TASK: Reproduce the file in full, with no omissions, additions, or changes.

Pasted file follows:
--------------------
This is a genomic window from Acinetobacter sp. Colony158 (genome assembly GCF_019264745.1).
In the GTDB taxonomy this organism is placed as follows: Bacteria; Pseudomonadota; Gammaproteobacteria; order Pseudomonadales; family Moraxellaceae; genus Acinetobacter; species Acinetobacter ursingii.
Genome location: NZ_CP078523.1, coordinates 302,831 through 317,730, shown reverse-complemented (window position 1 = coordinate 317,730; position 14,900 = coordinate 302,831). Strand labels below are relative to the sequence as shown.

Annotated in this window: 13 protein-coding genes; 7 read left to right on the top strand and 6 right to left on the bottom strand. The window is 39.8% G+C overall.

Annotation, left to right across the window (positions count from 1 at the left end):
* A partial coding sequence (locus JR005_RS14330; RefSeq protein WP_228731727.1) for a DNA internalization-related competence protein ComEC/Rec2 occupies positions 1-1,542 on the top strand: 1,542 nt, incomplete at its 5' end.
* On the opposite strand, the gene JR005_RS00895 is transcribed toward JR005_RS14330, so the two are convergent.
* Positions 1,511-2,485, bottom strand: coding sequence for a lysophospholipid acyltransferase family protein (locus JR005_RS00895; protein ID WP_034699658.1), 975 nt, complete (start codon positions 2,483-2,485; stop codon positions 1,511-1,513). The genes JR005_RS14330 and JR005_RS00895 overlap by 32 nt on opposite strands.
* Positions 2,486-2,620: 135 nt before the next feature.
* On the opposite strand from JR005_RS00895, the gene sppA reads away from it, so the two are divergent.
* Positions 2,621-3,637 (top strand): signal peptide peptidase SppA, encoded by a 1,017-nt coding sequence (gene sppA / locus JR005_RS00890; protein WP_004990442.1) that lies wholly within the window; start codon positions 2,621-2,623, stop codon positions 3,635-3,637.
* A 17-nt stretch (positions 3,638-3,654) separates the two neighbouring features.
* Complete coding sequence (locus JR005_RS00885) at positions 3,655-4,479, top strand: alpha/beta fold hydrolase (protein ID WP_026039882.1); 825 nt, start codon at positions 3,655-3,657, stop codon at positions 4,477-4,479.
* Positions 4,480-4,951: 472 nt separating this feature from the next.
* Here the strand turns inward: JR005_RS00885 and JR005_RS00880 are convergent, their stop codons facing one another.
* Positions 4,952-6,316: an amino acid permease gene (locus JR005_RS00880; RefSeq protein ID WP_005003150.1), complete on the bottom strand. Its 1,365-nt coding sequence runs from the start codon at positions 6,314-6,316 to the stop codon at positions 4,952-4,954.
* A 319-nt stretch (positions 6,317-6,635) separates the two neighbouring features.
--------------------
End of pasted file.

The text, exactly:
This is a genomic window from Acinetobacter sp. Colony158 (genome assembly GCF_019264745.1).
In the GTDB taxonomy this organism is placed as follows: Bacteria; Pseudomonadota; Gammaproteobacteria; order Pseudomonadales; family Moraxellaceae; genus Acinetobacter; species Acinetobacter ursingii.
Genome location: NZ_CP078523.1, coordinates 302,831 through 317,730, shown reverse-complemented (window position 1 = coordinate 317,730; position 14,900 = coordinate 302,831). Strand labels below are relative to the sequence as shown.

Annotated in this window: 13 protein-coding genes; 7 read left to right on the top strand and 6 right to left on the bottom strand. The window is 39.8% G+C overall.

Annotation, left to right across the window (positions count from 1 at the left end):
* A partial coding sequence (locus JR005_RS14330; RefSeq protein WP_228731727.1) for a DNA internalization-related competence protein ComEC/Rec2 occupies positions 1-1,542 on the top strand: 1,542 nt, incomplete at its 5' end.
* On the opposite strand, the gene JR005_RS00895 is transcribed toward JR005_RS14330, so the two are convergent.
* Positions 1,511-2,485, bottom strand: coding sequence for a lysophospholipid acyltransferase family protein (locus JR005_RS00895; protein ID WP_034699658.1), 975 nt, complete (start codon positions 2,483-2,485; stop codon positions 1,511-1,513). The genes JR005_RS14330 and JR005_RS00895 overlap by 32 nt on opposite strands.
* Positions 2,486-2,620: 135 nt before the next feature.
* On the opposite strand from JR005_RS00895, the gene sppA reads away from it, so the two are divergent.
* Positions 2,621-3,637 (top strand): signal peptide peptidase SppA, encoded by a 1,017-nt coding sequence (gene sppA / locus JR005_RS00890; protein WP_004990442.1) that lies wholly within the window; start codon positions 2,621-2,623, stop codon positions 3,635-3,637.
* A 17-nt stretch (positions 3,638-3,654) separates the two neighbouring features.
* Complete coding sequence (locus JR005_RS00885) at positions 3,655-4,479, top strand: alpha/beta fold hydrolase (protein ID WP_026039882.1); 825 nt, start codon at positions 3,655-3,657, stop codon at positions 4,477-4,479.
* Positions 4,480-4,951: 472 nt separating this feature from the next.
* Here the strand turns inward: JR005_RS00885 and JR005_RS00880 are convergent, their stop codons facing one another.
* Positions 4,952-6,316: an amino acid permease gene (locus JR005_RS00880; RefSeq protein ID WP_005003150.1), complete on the bottom strand. Its 1,365-nt coding sequence runs from the start codon at positions 6,314-6,316 to the stop codon at positions 4,952-4,954.
* A 319-nt stretch (positions 6,317-6,635) separates the two neighbouring features.